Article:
Study on Preparation and Optimization of Fast Dissolving HPMC/PVA Blended films of Loperamide Hydrochloride

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Study on Preparation and Optimization of Fast Dissolving HPMC/PVA Blended films of Loperamide Hydrochloride

August 24, 2021 Pharmaceutical 0

Because identifying new chemical entities is a difficult, expensive, and time-consuming process, the current tendency is to create and develop better drug delivery mechanisms for existing medications. Fast dissolving oral films have recently been introduced to the market, attracting the attention of many pharmaceutical companies due to their numerous advantages over other oral dosage forms, including ease of administration, better patient compliance, rapid drug absorption, and rapid onset of action with instant bioavailability. Aside from these benefits, youngsters, the elderly, and bedridden patients who have difficulty swallowing tablets or capsules can benefit from quick dissolving oral films. Fast-dissolving oral films comprising breath strips, confectionery, and dental care treatments were initially developed, but it has now grown into an unique and widely accepted way for delivering both OTC and prescription medications. As an alternative to fast-acting pills, fast-acting films are gaining popularity. When the films come into contact with a wet surface, such as the tongue, they breakdown in a matter of seconds, allowing the user to eat the food without needing any additional liquid. This ease of use has both a marketing and a compliance benefit for patients. The drug avoids gastrointestinal degradation and the first-pass effect because it is absorbed directly into the systemic circulation. The mouth dissolving film for Loperamide hydrochloride is made by solvent casting. Loperamide hydrochloride as an anti-diarrheal, HPMC-E50, HPMC-E15-LV, and PVA as film forming polymers, propylene glycol as a plasticizer, sodium starch glycolate (2-8%) as super disintegrant, lemon oil (2-5%) as a flavouring agent, citric acid (2-6%) as a Saliva Stimulating Agent, and methylparaben (0.015%) as a preservative were. The independent variables were tensile strength, disintegration time, and percentage drug dissolution, while the response variables were tensile strength, disintegration time, and percentage drug dissolution. The formulations were evaluated based on mass uniformity, thickness, percent drug content, folding endurance, surface pH, moisture uptake, percent swelling, percentage elongation, tensile strength, in vitro disintegration time, and in vitro percentage drug dissolution. Loperamide has been identified as a promising candidate for use in the creation of Fast Mouth Dissolving Films. Loperamide oral films are made using a simple and cost-effective solvent casting method. The super disintegrants utilised in this investigation thought it was acceptable. There was no physicochemical interaction found in FT-IR testing of drug-excipient compatibility. The oral films obtained were clear, had enough physical strength, and had a good disintegration time. All mixtures had a better release profile than pure medications in in vitro dissolution tests. The best formulation among the others is film formulation F7, which has a blend of HPMC E15 and PVA film formers, according to the test results.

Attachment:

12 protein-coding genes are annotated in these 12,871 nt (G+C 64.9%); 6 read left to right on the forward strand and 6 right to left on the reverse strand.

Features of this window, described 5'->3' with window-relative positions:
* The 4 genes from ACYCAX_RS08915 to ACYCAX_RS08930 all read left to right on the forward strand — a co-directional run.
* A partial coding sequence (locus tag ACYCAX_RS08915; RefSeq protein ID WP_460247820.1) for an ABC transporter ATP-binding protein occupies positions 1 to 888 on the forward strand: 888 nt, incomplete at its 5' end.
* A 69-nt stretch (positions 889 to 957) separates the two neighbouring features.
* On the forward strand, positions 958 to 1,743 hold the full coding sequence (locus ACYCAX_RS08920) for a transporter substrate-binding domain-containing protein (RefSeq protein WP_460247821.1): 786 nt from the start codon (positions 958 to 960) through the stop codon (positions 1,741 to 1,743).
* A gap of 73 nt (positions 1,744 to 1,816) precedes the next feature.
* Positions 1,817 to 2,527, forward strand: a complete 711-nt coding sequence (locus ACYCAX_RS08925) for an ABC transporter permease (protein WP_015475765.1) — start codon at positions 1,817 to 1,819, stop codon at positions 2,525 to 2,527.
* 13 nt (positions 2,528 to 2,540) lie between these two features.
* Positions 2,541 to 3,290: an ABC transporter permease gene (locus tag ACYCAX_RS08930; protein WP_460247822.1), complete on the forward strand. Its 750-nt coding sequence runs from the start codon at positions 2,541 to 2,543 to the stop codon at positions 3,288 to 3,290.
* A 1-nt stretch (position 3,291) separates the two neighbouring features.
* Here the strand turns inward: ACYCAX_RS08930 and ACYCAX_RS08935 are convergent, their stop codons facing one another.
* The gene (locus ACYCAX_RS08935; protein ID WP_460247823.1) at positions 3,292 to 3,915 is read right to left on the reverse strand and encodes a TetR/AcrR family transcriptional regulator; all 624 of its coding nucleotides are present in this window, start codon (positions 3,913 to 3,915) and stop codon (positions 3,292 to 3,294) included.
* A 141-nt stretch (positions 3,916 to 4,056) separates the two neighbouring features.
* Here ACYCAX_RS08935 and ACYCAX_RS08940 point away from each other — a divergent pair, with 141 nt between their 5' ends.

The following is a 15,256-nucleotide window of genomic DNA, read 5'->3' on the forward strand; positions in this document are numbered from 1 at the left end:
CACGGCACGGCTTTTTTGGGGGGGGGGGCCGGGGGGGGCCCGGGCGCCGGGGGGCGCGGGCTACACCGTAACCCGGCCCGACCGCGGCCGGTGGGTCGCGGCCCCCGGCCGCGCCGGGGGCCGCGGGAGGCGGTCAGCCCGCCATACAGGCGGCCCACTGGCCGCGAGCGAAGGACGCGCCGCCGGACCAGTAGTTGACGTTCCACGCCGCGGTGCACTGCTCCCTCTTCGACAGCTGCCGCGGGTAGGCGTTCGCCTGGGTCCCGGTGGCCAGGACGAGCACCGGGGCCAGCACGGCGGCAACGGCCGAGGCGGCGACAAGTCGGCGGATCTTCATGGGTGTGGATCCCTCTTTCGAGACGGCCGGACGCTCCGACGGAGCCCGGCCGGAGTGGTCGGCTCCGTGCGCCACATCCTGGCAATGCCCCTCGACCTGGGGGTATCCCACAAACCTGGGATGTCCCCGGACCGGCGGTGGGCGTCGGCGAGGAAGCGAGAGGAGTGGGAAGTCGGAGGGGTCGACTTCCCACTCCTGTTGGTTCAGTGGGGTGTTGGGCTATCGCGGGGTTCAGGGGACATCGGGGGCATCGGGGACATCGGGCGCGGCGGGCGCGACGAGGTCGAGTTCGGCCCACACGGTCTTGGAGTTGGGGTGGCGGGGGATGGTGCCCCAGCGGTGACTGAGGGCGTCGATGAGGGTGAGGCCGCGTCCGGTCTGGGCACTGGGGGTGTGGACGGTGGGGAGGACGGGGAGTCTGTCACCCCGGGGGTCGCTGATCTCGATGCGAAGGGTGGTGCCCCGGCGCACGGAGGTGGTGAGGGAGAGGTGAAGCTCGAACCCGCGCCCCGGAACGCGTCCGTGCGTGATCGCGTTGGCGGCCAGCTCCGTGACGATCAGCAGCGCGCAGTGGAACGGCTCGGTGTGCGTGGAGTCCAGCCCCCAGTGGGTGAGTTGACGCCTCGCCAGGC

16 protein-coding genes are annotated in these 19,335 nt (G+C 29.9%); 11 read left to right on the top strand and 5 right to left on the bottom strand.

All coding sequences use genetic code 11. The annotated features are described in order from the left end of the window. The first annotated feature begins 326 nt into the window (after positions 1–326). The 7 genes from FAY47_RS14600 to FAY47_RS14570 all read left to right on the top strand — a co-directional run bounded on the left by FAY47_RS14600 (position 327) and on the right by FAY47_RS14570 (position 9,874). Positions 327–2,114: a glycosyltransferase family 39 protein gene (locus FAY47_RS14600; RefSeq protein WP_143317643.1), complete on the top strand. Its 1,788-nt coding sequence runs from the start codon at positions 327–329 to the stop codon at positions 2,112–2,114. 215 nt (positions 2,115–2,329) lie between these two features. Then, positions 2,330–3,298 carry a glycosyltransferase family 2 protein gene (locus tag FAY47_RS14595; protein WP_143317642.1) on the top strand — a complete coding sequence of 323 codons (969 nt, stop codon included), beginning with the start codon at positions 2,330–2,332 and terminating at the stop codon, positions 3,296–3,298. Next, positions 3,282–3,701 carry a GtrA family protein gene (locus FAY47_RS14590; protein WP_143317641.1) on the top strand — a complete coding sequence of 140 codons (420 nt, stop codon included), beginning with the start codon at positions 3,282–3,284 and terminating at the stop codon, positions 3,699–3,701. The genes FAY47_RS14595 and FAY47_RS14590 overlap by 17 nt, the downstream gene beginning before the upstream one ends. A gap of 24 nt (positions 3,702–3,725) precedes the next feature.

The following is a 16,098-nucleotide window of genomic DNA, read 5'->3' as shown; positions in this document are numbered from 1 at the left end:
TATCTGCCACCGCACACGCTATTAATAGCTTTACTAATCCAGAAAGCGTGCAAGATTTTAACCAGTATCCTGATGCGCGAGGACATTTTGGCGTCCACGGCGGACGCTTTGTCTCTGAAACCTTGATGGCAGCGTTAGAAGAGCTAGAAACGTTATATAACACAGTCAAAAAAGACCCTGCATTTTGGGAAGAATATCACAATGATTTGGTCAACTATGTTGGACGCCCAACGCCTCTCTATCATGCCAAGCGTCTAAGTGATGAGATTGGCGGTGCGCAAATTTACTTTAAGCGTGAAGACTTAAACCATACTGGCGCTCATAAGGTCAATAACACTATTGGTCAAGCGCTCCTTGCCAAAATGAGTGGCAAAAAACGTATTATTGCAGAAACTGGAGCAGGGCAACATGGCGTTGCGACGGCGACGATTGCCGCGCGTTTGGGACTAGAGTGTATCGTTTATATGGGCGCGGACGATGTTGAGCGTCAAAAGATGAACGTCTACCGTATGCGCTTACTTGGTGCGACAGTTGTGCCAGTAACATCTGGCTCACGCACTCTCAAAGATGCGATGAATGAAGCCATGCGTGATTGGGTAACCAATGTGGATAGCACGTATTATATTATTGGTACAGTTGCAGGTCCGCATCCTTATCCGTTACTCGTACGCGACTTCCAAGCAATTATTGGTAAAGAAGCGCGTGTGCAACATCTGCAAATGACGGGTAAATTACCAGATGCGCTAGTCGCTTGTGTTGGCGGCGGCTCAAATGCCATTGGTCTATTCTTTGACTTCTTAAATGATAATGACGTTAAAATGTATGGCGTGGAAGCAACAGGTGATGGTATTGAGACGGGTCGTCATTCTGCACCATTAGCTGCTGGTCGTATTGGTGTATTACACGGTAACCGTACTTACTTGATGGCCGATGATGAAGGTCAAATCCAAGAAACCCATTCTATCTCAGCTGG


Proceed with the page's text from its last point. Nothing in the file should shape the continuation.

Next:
Author (S) Details

Poonam Patil
Konkan Gyanpeeth Rahul Dharkar College of Pharmacy & Research Institute, Karjat, Raigad Mumbai, (M.H.), India.

Vaishali Jadhav
Konkan Gyanpeeth Rahul Dharkar College of Pharmacy & Research Institute, Karjat, Raigad Mumbai, (M.H.), India.

Rasika Rane
Konkan Gyanpeeth Rahul Dharkar College of Pharmacy & Research Institute, Karjat, Raigad Mumbai, (M.H.), India.

Amruta Shelar
Konkan Gyanpeeth Rahul Dharkar College of Pharmacy & Research Institute, Karjat, Raigad Mumbai, (M.H.), India.

Sainath Nair
Konkan Gyanpeeth Rahul Dharkar College of Pharmacy & Research Institute, Karjat, Raigad Mumbai, (M.H.), India.

Aniruddha Gurchal
Konkan Gyanpeeth Rahul Dharkar College of Pharmacy & Research Institute, Karjat, Raigad Mumbai, (M.H.), India.

Sujay Kanitkar
Konkan Gyanpeeth Rahul Dharkar College of Pharmacy & Research Institute, Karjat, Raigad Mumbai, (M.H.), India.

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